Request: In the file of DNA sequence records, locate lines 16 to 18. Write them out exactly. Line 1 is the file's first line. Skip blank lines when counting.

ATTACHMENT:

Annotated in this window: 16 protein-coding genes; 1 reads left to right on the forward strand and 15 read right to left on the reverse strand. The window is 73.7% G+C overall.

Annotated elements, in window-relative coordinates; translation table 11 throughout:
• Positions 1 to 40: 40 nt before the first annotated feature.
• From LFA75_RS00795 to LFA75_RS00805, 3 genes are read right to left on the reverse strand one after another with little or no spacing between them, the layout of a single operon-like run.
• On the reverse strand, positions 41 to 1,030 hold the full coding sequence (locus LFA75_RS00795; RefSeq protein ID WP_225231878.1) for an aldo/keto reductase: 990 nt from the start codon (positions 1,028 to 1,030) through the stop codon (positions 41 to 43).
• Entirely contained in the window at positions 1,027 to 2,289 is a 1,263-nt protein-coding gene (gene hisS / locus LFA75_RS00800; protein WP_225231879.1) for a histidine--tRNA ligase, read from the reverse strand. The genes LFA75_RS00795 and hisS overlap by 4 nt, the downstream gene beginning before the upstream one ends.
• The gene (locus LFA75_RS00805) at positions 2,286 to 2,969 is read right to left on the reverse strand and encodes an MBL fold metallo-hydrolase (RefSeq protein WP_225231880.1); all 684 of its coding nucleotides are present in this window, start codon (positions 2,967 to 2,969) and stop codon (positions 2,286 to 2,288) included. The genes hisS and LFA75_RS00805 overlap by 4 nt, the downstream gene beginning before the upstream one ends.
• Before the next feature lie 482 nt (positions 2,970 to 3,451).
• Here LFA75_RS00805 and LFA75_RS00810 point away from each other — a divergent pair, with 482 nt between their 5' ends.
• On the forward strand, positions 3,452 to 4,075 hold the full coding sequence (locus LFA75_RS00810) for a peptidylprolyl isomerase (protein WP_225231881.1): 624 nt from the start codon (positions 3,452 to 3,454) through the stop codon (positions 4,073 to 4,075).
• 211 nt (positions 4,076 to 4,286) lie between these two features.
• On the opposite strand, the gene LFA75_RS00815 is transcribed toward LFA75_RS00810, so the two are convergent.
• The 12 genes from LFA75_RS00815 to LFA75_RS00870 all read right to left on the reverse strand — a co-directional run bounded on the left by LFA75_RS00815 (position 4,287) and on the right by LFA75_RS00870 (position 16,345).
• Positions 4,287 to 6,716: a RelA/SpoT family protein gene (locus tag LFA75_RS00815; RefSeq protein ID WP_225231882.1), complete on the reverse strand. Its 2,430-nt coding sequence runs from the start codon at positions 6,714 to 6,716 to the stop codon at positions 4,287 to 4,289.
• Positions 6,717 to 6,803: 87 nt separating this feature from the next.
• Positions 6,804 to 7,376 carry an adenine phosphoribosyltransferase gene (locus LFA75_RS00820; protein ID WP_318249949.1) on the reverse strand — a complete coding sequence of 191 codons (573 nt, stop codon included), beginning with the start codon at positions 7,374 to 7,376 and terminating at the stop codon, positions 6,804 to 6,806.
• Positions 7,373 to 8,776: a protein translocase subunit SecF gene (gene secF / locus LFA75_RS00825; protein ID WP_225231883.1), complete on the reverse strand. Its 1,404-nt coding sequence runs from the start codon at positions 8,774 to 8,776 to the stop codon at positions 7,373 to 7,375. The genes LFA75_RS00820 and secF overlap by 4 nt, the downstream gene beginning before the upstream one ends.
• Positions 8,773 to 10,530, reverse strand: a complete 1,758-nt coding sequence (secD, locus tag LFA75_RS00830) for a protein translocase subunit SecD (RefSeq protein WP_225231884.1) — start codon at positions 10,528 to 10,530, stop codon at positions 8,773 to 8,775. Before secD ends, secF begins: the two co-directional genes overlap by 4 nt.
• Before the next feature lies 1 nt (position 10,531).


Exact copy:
• Positions 6,804 to 7,376 carry an adenine phosphoribosyltransferase gene (locus LFA75_RS00820; protein ID WP_318249949.1) on the reverse strand — a complete coding sequence of 191 codons (573 nt, stop codon included), beginning with the start codon at positions 7,374 to 7,376 and terminating at the stop codon, positions 6,804 to 6,806.
• Positions 7,373 to 8,776: a protein translocase subunit SecF gene (gene secF / locus LFA75_RS00825; protein ID WP_225231883.1), complete on the reverse strand. Its 1,404-nt coding sequence runs from the start codon at positions 8,774 to 8,776 to the stop codon at positions 7,373 to 7,375. The genes LFA75_RS00820 and secF overlap by 4 nt, the downstream gene beginning before the upstream one ends.
• Positions 8,773 to 10,530, reverse strand: a complete 1,758-nt coding sequence (secD, locus tag LFA75_RS00830) for a protein translocase subunit SecD (RefSeq protein WP_225231884.1) — start codon at positions 10,528 to 10,530, stop codon at positions 8,773 to 8,775. Before secD ends, secF begins: the two co-directional genes overlap by 4 nt.